A disconnect between parents, teachers and students is to blame for the rising cases of unrest in Kenyan schools, according to a new National Assembly Education Committee report.
The report, which was tabled in Parliament on Thursday, says a poor relationship between parents, teachers and learners has created the gulf as students fear addressing their problems or asking for help.
The committee chaired by Tinderet MP Julius Meli wants parents to be in constant communication with learners and teachers.
“The school management should create an enabling environment to foster good relationships between teachers and learners. The ministry should formulate policies to ensure a good working relationship between the three groups is upheld,” the report says.
The lawmakers also want the National Parents Association supported financially to be able to organise forums where learners, parents and teachers can openly interact.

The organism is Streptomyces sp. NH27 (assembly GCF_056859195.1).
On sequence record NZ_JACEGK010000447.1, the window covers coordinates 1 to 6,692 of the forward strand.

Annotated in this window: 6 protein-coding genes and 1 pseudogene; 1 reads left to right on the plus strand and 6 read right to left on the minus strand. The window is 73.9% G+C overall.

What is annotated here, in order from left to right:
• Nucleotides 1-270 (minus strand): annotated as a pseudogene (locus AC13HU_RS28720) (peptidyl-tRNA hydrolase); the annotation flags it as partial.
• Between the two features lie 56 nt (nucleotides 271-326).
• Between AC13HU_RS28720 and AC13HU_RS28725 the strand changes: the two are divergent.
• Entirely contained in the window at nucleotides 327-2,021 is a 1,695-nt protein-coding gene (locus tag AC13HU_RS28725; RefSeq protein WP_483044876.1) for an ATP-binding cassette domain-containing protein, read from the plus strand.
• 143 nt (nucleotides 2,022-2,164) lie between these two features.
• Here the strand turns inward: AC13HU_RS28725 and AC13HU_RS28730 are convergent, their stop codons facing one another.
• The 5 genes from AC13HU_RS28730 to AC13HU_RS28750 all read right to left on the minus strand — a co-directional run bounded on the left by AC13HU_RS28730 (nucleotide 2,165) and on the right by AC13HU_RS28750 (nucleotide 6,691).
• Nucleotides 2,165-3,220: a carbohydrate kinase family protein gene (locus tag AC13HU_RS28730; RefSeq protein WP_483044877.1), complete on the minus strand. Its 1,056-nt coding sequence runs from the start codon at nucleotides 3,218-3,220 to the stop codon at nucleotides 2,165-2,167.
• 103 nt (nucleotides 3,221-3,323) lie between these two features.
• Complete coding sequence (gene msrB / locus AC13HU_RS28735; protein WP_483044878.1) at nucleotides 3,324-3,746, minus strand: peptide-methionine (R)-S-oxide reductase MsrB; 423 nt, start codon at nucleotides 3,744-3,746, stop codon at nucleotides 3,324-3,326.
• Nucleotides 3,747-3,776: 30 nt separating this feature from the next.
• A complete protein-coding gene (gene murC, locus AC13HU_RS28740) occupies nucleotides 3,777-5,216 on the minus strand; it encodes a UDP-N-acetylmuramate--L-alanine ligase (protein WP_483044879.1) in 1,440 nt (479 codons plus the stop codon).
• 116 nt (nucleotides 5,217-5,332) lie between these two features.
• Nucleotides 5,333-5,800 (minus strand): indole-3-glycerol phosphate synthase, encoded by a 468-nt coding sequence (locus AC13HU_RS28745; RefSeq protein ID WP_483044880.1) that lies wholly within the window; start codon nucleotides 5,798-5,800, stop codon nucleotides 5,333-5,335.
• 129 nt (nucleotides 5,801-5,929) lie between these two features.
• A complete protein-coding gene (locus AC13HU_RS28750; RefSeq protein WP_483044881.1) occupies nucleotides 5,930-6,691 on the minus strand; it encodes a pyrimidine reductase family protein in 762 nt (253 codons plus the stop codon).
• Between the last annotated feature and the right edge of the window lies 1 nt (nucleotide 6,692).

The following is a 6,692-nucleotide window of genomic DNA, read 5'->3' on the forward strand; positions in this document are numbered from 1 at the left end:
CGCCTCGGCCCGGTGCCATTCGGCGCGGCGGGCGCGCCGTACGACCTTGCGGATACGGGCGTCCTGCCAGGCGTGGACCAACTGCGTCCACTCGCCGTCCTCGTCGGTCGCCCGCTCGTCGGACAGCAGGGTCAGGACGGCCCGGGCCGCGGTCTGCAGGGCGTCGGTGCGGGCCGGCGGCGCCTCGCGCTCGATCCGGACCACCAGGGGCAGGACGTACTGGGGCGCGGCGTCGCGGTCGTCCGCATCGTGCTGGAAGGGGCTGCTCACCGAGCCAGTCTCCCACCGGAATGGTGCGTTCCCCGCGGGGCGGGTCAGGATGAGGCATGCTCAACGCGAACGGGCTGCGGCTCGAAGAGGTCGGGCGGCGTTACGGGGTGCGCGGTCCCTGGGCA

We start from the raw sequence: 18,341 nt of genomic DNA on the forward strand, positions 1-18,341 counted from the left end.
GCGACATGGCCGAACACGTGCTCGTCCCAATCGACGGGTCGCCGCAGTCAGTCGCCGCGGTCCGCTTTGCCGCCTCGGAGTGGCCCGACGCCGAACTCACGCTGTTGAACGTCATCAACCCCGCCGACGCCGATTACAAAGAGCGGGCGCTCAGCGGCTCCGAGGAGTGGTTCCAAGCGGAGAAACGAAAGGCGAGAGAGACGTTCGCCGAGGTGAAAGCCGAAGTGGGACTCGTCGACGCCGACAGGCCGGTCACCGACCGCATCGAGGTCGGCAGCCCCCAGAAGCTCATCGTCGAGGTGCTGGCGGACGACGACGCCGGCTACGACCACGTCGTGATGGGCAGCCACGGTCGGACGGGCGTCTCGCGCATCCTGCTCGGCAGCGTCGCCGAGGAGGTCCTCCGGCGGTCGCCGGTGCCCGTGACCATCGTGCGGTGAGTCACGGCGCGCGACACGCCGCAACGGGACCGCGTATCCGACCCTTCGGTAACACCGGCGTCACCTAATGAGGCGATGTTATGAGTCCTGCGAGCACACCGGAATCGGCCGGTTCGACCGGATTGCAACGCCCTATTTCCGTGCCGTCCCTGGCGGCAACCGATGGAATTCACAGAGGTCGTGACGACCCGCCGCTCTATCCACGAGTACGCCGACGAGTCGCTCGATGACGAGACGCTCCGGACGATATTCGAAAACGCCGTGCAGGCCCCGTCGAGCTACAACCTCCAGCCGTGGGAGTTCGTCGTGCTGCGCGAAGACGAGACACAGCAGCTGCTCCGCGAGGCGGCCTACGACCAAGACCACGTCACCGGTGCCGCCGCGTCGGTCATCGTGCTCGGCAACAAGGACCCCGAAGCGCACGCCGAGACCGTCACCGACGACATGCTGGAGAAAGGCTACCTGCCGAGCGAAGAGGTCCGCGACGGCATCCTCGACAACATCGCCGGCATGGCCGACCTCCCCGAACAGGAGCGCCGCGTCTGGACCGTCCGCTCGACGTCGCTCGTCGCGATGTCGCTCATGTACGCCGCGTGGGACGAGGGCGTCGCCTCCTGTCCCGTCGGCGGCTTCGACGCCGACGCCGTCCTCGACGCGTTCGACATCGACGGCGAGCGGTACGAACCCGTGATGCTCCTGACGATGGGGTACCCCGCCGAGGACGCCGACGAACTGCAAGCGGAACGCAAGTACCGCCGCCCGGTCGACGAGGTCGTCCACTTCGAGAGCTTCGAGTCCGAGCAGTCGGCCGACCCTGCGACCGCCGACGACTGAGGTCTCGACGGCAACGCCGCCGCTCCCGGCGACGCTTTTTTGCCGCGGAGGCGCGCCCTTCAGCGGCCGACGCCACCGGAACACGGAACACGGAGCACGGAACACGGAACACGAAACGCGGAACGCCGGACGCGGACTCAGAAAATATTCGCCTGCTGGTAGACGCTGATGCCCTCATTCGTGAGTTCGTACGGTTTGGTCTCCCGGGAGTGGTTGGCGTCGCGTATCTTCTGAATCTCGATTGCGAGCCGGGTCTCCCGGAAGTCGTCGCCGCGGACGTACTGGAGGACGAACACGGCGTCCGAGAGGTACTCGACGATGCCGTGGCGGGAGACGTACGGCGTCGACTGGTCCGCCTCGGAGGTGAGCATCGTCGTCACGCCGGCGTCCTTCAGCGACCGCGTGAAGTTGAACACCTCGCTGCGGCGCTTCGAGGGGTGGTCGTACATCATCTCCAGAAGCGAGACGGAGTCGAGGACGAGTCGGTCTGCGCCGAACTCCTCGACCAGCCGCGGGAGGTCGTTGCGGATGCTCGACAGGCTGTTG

The report warns parents against exposing students to violence and advises them to counsel the youngsters to shun rowdy behaviour.
It says parents should administer discipline with moderation, adding that strictness may lead to rebellion.
“Being overly strict is a cause of unrest in schools. Abuse from parents and lack of opportunity for expression may cause rebellion and mass misconduct,” the report says.
“As the principal beneficiaries to the provision of education, parents should be the first line of oversight on institutions. The National Parents Association should actively evaluate reports of schools and call for action where necessary.”
According to the 35-page document, some 107 schools out 8,900 public and 1,800 private institutions were affected by unrest in 2018.
In 2017, there were 123 cases while the number of schools affected in 2016 were 483.
The committee also wants the Ministry of Education to promote good behaviour by rewarding its workers and guiding them accordingly.
The lawmakers identified deprivation of time for sleep and co-curricular activities as the other factors that lead to unrest in schools.
The report says lack of the two adversely affects the physical and mental health of the learner.
It adds that school programmes are repetitive and monotonous with limited flexibility.
The long second term, according to the committee, also contributes to unrest in schools.
The MPs say it puts undue pressure on learners as their workload greatly increases.
According to the lawmakers, if nothing is done urgently to curb the burning of dormitories and other forms of unrest in schools, it could degenerate into a crisis.